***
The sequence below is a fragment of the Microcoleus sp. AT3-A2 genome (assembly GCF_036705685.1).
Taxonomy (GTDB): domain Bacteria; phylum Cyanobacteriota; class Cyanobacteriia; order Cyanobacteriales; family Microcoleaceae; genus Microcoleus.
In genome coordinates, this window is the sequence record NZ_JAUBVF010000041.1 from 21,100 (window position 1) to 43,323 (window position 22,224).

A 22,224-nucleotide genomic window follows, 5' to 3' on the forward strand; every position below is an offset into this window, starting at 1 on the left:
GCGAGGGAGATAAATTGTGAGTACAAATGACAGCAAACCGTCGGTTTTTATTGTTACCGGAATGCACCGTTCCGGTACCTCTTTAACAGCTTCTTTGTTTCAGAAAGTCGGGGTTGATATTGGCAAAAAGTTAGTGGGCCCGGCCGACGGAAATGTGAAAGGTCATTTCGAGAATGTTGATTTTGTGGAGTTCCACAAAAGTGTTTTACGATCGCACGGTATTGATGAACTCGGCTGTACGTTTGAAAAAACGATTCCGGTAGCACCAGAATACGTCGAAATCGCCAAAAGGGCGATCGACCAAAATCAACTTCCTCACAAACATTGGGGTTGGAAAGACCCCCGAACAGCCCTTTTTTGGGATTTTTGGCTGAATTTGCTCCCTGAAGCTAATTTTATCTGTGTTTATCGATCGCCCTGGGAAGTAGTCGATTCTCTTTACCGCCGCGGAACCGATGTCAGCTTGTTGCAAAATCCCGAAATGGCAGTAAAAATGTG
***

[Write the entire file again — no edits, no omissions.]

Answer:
The sequence below is a fragment of the Microcoleus sp. AT3-A2 genome (assembly GCF_036705685.1).
Taxonomy (GTDB): domain Bacteria; phylum Cyanobacteriota; class Cyanobacteriia; order Cyanobacteriales; family Microcoleaceae; genus Microcoleus.
In genome coordinates, this window is the sequence record NZ_JAUBVF010000041.1 from 21,100 (window position 1) to 43,323 (window position 22,224).

A 22,224-nucleotide genomic window follows, 5' to 3' on the forward strand; every position below is an offset into this window, starting at 1 on the left:
GCGAGGGAGATAAATTGTGAGTACAAATGACAGCAAACCGTCGGTTTTTATTGTTACCGGAATGCACCGTTCCGGTACCTCTTTAACAGCTTCTTTGTTTCAGAAAGTCGGGGTTGATATTGGCAAAAAGTTAGTGGGCCCGGCCGACGGAAATGTGAAAGGTCATTTCGAGAATGTTGATTTTGTGGAGTTCCACAAAAGTGTTTTACGATCGCACGGTATTGATGAACTCGGCTGTACGTTTGAAAAAACGATTCCGGTAGCACCAGAATACGTCGAAATCGCCAAAAGGGCGATCGACCAAAATCAACTTCCTCACAAACATTGGGGTTGGAAAGACCCCCGAACAGCCCTTTTTTGGGATTTTTGGCTGAATTTGCTCCCTGAAGCTAATTTTATCTGTGTTTATCGATCGCCCTGGGAAGTAGTCGATTCTCTTTACCGCCGCGGAACCGATGTCAGCTTGTTGCAAAATCCCGAAATGGCAGTAAAAATGTG